Abu Dhabi awards serve to build a better UAE

The people honoured at this year's award ceremony, along with those in the past, deserve their recognition and are an inspiration to all

President Sheikh Mohamed presents an Abu Dhabi Award to Klaithem Obaid Al Matrooshi. The awards were founded in 2005 and are a tribute to the legacy of UAE Founding Father, the late Sheikh Zayed bin Sultan Al Nahyan. Abdulla Al Bedwawi / UAE Presidential Court
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Most young people grow up with the notion of role models. In early years, parents and teachers often fulfil that role. But as one becomes accustomed to living in a world beset with conflict and challenges, and where headlines can sum up the more destructive human instincts, role models and notions of goodness tend to recede to the margins.

Acknowledging people who exemplify goodness and contribute in positive ways to a country can inspire all citizens, not just the young, to also lead their lives in purposeful ways. That recognition is always meaningful to people who receive it and the act of bestowing it is befitting of a healthy and functioning society. The Abu Dhabi Awards are one such way that the UAE honours people who champion humanity in distinct ways.

In the UAE capital on Friday, President Sheikh Mohamed honoured eight people at the 11th Abu Dhabi Awards for their contributions to various fields in the UAE.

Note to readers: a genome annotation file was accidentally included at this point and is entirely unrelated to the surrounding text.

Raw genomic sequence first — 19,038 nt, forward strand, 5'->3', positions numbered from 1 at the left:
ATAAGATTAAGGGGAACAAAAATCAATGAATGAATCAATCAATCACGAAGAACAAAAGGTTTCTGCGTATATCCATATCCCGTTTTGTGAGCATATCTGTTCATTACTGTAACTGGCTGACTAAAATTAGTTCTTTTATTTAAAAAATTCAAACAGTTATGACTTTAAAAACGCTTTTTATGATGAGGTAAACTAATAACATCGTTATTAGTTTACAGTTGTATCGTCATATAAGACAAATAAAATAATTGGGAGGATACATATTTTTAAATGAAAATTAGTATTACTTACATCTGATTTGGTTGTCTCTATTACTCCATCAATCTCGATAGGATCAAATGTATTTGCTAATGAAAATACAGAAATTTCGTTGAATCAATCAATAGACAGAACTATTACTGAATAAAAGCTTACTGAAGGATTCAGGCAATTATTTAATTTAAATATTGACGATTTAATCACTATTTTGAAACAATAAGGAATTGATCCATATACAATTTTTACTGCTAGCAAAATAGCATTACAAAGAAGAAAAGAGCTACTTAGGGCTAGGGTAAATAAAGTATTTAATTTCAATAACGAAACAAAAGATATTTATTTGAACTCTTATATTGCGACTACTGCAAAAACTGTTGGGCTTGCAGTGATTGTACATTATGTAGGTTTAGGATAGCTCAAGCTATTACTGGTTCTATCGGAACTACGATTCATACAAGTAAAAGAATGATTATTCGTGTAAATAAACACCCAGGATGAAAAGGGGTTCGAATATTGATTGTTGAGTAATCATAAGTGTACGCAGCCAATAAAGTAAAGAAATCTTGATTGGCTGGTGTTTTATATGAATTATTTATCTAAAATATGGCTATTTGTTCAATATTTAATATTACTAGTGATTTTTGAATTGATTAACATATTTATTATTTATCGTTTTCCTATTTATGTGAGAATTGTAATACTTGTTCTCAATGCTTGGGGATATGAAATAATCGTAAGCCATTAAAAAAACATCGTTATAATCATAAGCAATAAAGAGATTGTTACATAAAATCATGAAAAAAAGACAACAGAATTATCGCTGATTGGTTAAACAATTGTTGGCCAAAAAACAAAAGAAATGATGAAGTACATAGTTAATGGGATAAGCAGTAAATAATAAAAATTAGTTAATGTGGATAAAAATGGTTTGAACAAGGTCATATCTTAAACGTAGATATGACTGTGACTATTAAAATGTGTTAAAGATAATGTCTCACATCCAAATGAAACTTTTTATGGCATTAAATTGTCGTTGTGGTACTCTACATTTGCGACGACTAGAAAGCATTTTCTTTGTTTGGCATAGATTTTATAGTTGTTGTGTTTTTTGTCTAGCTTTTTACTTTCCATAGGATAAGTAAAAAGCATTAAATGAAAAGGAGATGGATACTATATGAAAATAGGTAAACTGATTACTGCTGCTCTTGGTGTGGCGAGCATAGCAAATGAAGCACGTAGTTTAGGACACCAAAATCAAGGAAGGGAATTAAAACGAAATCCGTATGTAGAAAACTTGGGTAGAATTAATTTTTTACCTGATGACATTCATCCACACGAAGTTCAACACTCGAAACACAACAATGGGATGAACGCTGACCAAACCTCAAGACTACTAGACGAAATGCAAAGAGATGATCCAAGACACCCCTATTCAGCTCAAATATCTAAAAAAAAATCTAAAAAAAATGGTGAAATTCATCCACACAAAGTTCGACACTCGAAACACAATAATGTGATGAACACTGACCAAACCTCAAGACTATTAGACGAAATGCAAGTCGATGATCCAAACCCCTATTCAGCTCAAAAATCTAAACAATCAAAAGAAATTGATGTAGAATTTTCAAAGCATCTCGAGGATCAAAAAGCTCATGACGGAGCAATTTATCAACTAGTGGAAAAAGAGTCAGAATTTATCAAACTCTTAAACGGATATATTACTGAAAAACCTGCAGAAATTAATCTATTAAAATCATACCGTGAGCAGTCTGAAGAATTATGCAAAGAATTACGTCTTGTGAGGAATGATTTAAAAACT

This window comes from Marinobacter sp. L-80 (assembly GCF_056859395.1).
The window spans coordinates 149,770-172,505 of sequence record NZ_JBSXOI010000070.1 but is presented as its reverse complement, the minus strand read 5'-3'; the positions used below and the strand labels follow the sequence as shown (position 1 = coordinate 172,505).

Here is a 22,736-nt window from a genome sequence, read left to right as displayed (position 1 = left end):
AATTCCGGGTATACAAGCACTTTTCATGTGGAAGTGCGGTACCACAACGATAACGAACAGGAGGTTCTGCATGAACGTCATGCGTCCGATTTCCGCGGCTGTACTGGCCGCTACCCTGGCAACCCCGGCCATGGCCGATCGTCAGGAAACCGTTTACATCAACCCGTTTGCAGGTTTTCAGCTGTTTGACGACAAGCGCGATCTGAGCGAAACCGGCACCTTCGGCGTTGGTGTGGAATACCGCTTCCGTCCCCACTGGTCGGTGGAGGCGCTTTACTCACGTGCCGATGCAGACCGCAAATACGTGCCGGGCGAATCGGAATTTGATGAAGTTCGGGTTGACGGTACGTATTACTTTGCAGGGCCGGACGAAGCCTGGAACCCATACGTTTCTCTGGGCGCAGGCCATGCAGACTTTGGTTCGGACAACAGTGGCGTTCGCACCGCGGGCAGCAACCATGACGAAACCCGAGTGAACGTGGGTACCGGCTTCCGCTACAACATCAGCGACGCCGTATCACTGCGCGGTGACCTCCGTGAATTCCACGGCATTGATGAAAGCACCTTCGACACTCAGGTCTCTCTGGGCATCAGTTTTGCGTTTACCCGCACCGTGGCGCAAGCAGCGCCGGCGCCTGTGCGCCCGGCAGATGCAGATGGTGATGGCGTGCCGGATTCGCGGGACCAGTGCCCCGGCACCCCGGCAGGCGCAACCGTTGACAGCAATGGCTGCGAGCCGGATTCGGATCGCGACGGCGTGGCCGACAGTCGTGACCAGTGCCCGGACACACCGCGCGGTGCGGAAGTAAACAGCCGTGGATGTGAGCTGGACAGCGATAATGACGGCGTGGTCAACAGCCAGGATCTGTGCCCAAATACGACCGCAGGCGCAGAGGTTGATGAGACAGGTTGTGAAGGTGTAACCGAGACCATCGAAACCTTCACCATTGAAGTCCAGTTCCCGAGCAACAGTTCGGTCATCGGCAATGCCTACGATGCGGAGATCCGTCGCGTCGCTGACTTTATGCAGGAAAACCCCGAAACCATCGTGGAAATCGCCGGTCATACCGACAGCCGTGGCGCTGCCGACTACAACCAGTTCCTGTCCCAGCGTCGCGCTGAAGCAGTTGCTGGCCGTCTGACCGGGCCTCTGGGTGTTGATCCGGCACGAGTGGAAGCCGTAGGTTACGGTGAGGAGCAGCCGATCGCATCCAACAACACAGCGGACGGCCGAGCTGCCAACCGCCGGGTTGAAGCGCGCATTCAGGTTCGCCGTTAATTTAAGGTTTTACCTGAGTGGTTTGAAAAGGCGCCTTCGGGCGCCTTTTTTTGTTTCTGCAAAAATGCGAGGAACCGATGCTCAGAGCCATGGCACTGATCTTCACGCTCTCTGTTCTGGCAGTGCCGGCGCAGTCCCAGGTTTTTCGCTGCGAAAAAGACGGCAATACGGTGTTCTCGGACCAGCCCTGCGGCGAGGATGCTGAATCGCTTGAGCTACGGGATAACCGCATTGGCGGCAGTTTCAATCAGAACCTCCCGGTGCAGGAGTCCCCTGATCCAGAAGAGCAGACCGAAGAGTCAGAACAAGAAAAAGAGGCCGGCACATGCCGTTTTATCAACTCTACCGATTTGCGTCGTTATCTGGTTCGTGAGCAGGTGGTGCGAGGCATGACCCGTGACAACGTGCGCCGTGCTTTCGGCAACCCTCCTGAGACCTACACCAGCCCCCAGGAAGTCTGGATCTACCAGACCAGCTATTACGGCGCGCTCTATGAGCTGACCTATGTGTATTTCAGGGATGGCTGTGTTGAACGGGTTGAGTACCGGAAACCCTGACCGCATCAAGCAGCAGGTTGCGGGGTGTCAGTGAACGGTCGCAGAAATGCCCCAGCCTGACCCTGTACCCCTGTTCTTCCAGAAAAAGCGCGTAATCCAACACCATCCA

“The recipients of the Abu Dhabi Awards truly embody the timeless values of giving, compassion, and altruism, and through their deeds they have positively impacted UAE society in a variety of ways,” Sheikh Mohamed said.

Since the Awards were instituted in 2005, people from all walks of life have been nominated and had this honour bestowed upon them.

In 2007, for instance, as the awards gained traction, there were more than 34,000 nominations, nine of whom were ultimately given the honour. In the nearly two decades since, more than a quarter of a million people have been nominated, from as many as 135 countries.

It goes to show how much inspiring work is constantly under way in this country, work that is often being done quietly without attention sought by the people who are making significant and selfless contributions for the larger good.

Over the years, the awardees have included men and women across ages and nationalities. They have made contributions in fields as varied as conservation, genetics, Arabic poetry and nursing. These are people who have achieved distinction in important sectors such as education, health care, the environment and Emirati culture.

In 2014, the late Peter Hellyer, a long-time columnist for The National, was nominated for his contributions in the field of archaeology in the UAE. This year, one of the younger winners at the awards includes a 16-year-old working to tackle bullying and ensuring safety for minors while online. These are all issues that deserve discussion. There are other, more established voices – champions of education, for example – who have been rightfully recognised as well.

We are inspired by other people and learn from their examples, whether in peer groups or on a larger canvas. The Abu Dhabi Awards are a great example and embodiment of this. While a nation such as the UAE benefits from being led by a visionary government, it is also the contributions of ordinary people, who dedicate much of their time improving communities, that strengthen the fabric of a society, add to the welfare and make it a better country for all.

Published: April 22, 2024, 3:00 AM
Updated: April 23, 2024, 8:25 AM